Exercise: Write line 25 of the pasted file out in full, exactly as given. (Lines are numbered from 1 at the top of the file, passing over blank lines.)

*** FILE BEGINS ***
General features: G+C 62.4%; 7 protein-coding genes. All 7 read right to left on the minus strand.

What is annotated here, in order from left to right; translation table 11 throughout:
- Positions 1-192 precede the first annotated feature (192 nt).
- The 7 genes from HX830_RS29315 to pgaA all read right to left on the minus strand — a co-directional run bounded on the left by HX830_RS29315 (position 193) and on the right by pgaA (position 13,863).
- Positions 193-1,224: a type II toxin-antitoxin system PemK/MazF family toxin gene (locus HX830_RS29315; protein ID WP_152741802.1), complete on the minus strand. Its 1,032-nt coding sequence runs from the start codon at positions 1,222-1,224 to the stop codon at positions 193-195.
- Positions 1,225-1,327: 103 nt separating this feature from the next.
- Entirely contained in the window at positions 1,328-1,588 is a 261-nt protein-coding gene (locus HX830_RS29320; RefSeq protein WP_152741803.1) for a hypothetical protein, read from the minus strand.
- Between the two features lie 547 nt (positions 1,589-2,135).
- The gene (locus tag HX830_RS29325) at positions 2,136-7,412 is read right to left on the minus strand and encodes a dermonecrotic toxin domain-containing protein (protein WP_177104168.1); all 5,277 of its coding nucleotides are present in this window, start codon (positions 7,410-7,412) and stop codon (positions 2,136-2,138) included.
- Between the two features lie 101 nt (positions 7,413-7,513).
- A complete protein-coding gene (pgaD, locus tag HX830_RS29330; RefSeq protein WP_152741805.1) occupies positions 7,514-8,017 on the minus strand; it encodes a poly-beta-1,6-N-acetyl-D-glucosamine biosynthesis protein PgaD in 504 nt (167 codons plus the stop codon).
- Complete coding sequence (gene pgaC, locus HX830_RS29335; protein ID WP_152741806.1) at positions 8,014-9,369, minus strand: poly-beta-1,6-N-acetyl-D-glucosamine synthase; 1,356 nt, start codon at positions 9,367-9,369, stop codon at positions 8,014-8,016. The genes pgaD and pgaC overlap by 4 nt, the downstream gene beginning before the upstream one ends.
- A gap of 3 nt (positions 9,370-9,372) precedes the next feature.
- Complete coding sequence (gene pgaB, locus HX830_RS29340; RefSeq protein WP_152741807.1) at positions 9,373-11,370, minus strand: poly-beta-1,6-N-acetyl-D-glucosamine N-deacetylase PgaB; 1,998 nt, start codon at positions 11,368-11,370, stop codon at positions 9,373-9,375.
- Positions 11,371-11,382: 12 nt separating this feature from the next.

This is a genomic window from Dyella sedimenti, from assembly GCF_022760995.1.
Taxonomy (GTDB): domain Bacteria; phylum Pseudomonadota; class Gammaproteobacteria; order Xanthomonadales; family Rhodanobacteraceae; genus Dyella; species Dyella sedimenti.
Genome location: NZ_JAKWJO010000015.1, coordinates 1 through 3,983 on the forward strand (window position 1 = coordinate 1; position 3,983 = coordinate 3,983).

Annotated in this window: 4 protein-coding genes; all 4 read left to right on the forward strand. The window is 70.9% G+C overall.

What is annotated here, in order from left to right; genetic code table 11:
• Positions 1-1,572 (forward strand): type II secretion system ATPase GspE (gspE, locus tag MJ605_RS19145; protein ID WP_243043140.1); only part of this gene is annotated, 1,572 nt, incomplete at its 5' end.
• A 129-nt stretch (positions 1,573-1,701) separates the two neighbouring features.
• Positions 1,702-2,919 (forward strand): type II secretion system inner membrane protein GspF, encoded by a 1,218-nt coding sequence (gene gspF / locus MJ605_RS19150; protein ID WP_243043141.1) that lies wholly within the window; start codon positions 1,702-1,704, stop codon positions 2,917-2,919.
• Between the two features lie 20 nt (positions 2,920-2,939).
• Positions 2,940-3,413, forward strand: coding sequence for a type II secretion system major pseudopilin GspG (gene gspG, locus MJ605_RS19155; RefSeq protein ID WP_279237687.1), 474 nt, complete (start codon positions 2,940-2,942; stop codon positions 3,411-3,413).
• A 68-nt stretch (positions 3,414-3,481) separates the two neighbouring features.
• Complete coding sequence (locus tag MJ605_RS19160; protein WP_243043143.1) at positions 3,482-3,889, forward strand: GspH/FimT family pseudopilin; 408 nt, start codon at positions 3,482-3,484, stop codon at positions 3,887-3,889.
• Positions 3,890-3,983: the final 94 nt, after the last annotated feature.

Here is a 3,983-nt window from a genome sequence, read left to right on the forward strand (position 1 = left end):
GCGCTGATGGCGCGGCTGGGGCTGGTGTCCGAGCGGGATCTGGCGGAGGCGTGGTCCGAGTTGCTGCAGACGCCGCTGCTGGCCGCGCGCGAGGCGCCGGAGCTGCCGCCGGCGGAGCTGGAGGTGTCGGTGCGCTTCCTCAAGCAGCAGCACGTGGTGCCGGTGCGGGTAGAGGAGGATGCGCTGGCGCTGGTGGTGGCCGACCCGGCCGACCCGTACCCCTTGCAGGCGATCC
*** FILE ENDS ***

• Positions 2,940-3,413, forward strand: coding sequence for a type II secretion system major pseudopilin GspG (gene gspG, locus MJ605_RS19155; RefSeq protein ID WP_279237687.1), 474 nt, complete (start codon positions 2,940-2,942; stop codon positions 3,411-3,413).